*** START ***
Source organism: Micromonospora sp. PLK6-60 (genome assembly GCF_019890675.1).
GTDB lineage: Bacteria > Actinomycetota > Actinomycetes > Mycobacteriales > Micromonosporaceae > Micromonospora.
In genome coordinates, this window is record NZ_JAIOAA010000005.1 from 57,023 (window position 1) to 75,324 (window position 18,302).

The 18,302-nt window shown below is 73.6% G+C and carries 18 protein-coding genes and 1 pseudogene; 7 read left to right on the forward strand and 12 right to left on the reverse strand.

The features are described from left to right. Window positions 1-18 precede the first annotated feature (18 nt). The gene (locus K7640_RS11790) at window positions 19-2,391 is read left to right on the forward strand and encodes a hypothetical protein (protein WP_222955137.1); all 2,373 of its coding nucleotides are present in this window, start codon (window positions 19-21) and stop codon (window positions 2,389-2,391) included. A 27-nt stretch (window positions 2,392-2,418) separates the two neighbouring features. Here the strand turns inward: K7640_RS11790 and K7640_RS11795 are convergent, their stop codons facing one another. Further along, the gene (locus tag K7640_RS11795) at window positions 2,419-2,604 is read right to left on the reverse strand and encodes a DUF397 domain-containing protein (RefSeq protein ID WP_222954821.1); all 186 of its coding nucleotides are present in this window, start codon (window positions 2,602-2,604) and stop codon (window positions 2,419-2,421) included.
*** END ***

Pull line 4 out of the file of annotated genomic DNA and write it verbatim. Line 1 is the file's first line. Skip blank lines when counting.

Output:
The 18,302-nt window shown below is 73.6% G+C and carries 18 protein-coding genes and 1 pseudogene; 7 read left to right on the forward strand and 12 right to left on the reverse strand.